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Cancer incidence among women flax textile manufacturing workers in Lithuania
  1. Irena Kuzmickiene1,
  2. Mecys Stukonis2
  1. 1Laboratory of Molecular Oncology, Institute of Oncology, Vilnius University, Vilnius, Lithuania
  2. 2Institute of Oncology, Vilnius University, Vilnius, Lithuania
  1. Correspondence to Dr Irena Kuzmickiene, Institute of Oncology, Vilnius University. Baublio 3B, Vilnius 08406, Lithuania; irena.kuzmickiene{at}vuoi.lt

Abstract

Objective To determine site-specific cancer incidence among women spinning-weaving and dyeing-finishing workers in the largest flax textile factory in Lithuania.

Method The cancer incidence of a cohort of 3447 women workers from a flax textile factory was investigated for the period 1978–2002. All subjects were employed at the plant in the period 1957–2000 for a minimum of 12 months. Standardised incidence ratios (SIRs) were estimated by use of the corresponding national rates. SIRs were calculated for the spinning-weaving and dyeing-finishing work categories, and for two durations of employment categories (<10 years, ≥10 years).

Results The cancer SIRs among spinning-weaving and dyeing-finishing workers were 0.84 (95% CI 0.69 to 1.00) and 0.90 (95% CI 0.52 to 1.44). An incidence deficit for non-melanoma skin cancer was found for the spinning-weaving unit (SIR 0.45, 95% CI 0.18 to 0.92). The risk of oral cavity and pharynx cancer was significantly increased in spinning-weaving unit workers with <10 years of employment (SIR 5.71, 95% CI 1.56 to 14.60). A significant excess of thyroid cancer and nervous system cancer was found among dyeing-finishing workers.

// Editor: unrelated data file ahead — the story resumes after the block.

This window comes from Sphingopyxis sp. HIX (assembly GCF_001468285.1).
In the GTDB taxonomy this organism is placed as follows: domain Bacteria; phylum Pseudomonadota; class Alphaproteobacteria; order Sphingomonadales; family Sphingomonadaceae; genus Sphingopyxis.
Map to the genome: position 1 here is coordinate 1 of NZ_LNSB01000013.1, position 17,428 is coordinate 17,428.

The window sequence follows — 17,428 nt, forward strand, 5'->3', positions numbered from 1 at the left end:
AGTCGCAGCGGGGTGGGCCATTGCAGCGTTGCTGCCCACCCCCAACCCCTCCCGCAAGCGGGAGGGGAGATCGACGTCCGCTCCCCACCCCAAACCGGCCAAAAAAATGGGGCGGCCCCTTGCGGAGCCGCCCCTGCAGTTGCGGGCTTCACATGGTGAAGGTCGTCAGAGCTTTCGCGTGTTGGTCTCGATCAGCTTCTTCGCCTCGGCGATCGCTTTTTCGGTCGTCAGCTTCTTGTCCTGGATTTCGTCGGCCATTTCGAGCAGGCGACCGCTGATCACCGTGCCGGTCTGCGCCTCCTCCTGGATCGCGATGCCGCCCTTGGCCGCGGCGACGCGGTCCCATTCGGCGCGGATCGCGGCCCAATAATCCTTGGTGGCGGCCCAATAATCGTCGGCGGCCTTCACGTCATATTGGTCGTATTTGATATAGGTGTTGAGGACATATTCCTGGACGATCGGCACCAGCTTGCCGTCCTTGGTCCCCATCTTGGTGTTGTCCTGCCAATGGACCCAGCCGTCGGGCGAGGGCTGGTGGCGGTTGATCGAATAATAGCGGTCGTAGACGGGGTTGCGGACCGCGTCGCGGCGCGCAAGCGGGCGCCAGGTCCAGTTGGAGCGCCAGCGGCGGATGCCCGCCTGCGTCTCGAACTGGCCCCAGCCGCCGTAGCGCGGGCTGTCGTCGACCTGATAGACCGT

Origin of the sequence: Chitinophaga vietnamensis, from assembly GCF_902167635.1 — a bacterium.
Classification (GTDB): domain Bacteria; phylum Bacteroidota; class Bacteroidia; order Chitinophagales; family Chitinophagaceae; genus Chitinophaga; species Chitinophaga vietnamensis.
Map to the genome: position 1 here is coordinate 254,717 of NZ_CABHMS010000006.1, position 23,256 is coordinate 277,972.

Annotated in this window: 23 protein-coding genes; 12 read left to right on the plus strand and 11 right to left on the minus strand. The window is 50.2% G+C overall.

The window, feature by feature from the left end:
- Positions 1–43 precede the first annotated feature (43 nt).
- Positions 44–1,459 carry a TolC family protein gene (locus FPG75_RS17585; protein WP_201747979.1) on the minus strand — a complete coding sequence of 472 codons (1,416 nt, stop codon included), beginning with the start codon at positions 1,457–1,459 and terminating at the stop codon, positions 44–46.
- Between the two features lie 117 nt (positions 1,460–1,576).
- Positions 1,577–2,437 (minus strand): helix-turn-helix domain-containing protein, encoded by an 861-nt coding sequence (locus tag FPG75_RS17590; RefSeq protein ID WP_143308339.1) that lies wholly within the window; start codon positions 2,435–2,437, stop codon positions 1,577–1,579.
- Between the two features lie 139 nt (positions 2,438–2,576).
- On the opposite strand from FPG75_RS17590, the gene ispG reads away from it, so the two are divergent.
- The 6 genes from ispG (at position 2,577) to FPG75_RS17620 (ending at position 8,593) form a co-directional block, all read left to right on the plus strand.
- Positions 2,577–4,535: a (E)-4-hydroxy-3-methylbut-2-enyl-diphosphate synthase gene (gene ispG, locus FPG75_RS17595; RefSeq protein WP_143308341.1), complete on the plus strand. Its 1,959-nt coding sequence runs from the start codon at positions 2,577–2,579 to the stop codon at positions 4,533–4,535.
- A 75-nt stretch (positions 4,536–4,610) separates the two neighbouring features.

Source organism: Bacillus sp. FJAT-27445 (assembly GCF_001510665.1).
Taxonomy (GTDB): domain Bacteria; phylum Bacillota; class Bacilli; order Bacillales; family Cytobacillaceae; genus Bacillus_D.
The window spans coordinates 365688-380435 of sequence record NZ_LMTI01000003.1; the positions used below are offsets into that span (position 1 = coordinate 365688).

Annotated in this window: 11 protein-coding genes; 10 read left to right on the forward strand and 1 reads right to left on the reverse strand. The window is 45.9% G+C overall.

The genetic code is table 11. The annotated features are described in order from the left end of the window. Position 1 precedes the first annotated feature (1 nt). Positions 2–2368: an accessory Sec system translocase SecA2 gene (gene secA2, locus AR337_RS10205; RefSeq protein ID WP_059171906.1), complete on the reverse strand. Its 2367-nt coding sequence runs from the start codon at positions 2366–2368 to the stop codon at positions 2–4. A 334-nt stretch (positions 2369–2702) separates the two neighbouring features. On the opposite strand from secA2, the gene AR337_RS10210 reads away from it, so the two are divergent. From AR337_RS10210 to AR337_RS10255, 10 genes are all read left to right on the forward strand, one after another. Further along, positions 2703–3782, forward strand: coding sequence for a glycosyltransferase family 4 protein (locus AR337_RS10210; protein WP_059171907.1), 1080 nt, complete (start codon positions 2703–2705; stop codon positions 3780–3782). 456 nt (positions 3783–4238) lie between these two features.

Conclusions The overall cancer and non-melanoma skin cancer incidence rate among flax spinning-weaving workers was lower compared with the Lithuanian population. The present findings lend some support to an excess of thyroid and nervous system cancers among dyeing-finishing workers and of oral cavity and pharynx cancer in spinning-weaving workers.

  • Cancer incidence
  • flax textile workers
  • retrospective cohort
  • epidemiology
  • cancer
  • organic dusts
  • solvents

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Footnotes

  • Funding This study was supported by a grant from the Lithuanian State Science and Studies Foundation (Grants-in-Aid for Scientific Research, no. T-47).

  • Competing interests None.

  • Ethics approval This study was conducted with the approval of the Lithuanian Bioethics Committee (LBEC).

  • Provenance and peer review Not commissioned; externally peer reviewed.

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